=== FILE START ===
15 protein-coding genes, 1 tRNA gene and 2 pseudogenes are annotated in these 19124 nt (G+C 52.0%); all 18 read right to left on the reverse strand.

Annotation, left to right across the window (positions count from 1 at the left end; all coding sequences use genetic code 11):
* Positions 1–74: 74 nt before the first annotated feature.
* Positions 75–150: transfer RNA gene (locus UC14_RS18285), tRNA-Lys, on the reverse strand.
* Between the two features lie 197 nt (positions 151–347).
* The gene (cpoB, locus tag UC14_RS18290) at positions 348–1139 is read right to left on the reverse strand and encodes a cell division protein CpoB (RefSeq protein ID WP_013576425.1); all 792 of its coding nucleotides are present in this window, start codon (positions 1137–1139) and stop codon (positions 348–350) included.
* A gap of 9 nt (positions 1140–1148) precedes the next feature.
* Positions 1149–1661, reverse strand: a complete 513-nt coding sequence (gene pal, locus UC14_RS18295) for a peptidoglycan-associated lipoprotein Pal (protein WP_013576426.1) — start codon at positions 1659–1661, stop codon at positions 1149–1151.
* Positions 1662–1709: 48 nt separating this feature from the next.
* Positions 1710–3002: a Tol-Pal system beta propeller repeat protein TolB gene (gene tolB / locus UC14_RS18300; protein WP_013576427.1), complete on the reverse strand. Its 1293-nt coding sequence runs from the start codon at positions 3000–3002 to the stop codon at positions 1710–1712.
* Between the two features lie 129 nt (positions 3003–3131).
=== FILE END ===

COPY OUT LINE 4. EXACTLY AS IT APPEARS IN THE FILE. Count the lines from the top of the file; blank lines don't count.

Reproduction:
* Positions 75–150: transfer RNA gene (locus UC14_RS18285), tRNA-Lys, on the reverse strand.